The detour was worth it. Perched above the Matakana River, carpark and picnic area and on the main Matakana roundabout is this very impressive public toilet.
It is quite a hike up from the carpark.
The symbols outside the toilets were handmade and each one individually made. Someone else like them too as they stole a couple. Shame on them.
The interior doesn't quite live up to the exterior, but they were clean and they worked.
Susan and I found the most in touch with nature public toilet on a walk to Soda Springs on the foothills of Mount Tonagriro.
This really is a state of the art eco-friendly facility. You even had to bring your own toilet paper. You are warned of that at the start of the trail. I like that it blends in so well the its environment and has guy wires to stop it from toppling over a strong wind.
Last but nearest and dearest to the hearts of Susan, Laura and myself are the Helensville Public Toilets.
State Highway 16 passes through Helensville and is an alternative route, which avoiding the Auckland City Centre, and a convenient stop between Whangarei and Auckland Airport. The drive from the east coast to the west coast is a lovely change from State Highway 1 and all its roadworks. These roadworks have been underway since we arrived in Nov 2019. In their defense, it can't be easy widening and repairing roads in a country that was formed by volcanism. In fact it's hard, damn hard.
On the way south from Whangarei, you take a right at Wellsford onto SH 16. State Highway sounds very grand when it is two lanes only as are most of the SHs outside of those servicing Auckland or Wellington. The road winds its way over ridge backs, down into valleys, over rivers and past fields with many places to stop and look at the views.
About halfway to Helensville if you keep you a look out to the west you will see a large areas of grazing pastures scattered with at least 20 sculptures large enough to be seen as you drive by.
The two in this photo are easy to see.
I think there are four in this one. From left to right - 1) the four uprights, 2) the back figure on the hill top, 3) a yellow cone like thing, and 4) the red lump on the far right.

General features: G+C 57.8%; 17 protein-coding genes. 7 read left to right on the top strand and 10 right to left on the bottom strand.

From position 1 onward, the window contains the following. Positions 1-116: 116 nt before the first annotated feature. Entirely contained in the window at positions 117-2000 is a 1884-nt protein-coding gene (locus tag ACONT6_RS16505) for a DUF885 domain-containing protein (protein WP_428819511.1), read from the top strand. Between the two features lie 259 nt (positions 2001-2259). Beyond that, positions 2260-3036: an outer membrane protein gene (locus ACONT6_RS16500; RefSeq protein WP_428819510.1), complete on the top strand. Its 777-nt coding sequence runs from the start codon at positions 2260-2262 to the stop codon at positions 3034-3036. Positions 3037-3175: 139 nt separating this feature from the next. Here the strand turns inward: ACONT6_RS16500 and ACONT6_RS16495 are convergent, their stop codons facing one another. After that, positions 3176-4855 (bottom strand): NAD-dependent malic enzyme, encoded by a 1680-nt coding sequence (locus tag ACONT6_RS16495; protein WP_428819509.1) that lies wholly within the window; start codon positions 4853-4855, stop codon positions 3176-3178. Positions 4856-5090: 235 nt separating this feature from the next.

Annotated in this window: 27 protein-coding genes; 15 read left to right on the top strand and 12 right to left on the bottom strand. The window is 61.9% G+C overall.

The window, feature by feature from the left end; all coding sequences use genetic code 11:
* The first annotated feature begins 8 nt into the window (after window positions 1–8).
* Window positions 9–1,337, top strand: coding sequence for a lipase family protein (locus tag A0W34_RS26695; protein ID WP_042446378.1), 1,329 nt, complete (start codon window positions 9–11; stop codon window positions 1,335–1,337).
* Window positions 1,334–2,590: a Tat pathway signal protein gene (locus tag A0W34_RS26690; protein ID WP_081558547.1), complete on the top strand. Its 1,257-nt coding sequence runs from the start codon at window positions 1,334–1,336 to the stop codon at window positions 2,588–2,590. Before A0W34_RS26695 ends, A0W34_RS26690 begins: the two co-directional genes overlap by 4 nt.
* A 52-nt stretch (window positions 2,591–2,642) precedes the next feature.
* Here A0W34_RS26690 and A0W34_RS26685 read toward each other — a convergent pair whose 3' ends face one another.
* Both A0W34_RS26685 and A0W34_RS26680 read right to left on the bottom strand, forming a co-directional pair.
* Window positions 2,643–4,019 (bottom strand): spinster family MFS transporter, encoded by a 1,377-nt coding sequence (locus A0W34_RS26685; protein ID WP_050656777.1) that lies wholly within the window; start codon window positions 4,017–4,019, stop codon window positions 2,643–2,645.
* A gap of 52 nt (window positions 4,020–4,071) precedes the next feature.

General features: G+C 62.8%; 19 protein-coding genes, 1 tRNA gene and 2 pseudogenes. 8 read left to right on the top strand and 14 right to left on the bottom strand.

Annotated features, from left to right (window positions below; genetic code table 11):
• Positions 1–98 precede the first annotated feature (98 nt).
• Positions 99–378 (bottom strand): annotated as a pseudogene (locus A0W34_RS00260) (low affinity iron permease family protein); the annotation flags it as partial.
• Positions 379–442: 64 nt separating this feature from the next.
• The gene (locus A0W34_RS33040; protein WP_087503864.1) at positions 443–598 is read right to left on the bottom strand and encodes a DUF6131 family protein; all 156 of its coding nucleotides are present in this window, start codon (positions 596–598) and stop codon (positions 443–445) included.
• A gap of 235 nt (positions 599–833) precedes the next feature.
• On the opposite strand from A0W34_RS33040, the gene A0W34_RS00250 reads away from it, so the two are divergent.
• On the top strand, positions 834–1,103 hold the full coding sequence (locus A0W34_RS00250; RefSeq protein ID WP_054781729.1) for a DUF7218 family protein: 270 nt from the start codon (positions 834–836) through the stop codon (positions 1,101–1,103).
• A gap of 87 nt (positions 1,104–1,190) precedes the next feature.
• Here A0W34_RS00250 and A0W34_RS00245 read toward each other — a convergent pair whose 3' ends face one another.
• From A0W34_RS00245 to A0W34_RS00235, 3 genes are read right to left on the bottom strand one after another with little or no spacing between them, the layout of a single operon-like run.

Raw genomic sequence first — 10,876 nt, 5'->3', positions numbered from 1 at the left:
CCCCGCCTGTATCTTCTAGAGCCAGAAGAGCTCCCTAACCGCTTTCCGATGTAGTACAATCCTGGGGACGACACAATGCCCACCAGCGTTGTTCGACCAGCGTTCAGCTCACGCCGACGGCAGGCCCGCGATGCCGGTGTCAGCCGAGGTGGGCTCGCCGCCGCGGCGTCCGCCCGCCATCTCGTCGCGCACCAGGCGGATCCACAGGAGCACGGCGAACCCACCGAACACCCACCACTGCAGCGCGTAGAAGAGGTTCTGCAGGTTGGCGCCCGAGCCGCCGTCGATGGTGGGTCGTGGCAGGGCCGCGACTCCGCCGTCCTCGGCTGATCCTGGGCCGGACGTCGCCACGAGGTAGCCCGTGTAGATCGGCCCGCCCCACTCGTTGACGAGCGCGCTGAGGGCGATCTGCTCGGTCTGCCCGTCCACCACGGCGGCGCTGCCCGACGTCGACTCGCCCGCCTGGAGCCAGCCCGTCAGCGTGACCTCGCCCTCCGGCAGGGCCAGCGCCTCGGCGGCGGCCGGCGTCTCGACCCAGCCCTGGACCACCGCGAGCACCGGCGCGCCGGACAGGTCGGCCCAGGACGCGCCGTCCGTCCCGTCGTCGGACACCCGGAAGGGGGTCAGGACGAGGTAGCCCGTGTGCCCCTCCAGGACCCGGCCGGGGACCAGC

I read that the land isn't open to the public except on very rare occasions as it is a working farm.
It didn't occur to me to take a photo at the time of the Helensville Public Toilets as they look like just any block of three stainless steel toilets, but they are very much more than that. With a press of a button the door glides open. Another press to close it and a calm and reassuring voice tells you how the toilet operates and that the door will open in 10 minutes time, ready or not. Then the music swells and you have the pleasure of listening to an instrumental version of the What the World Need Now Is Love Sweet Love.
I never listened to the end, but thought you might like to.
This link opens in Google Maps and Helensville Public Toilets.
The link opens in google maps and if you look left you will eventually
see the coffee shop with the date scones that Tim was very fond of.
We are still anchored in Assination Cove. There is still a gale blowing but we are well protected and though we have experienced winds of 30 knots, gusting 40 occasionally it is due to calm down this evening. We are anchored in about 5 metres of water with 80 metres of chain. Lots of chain keeps the anchor being plucked out of the seabed because of strong gusts and that in turn means that every horizontal tug on the anchor by the swinging of the boat causes the anchor to bury itself further and further into the seabed.
We aren't going anywhere! We will probably have to drive Larus over and around the anchor to loosen it from the mud before we can haul it up. .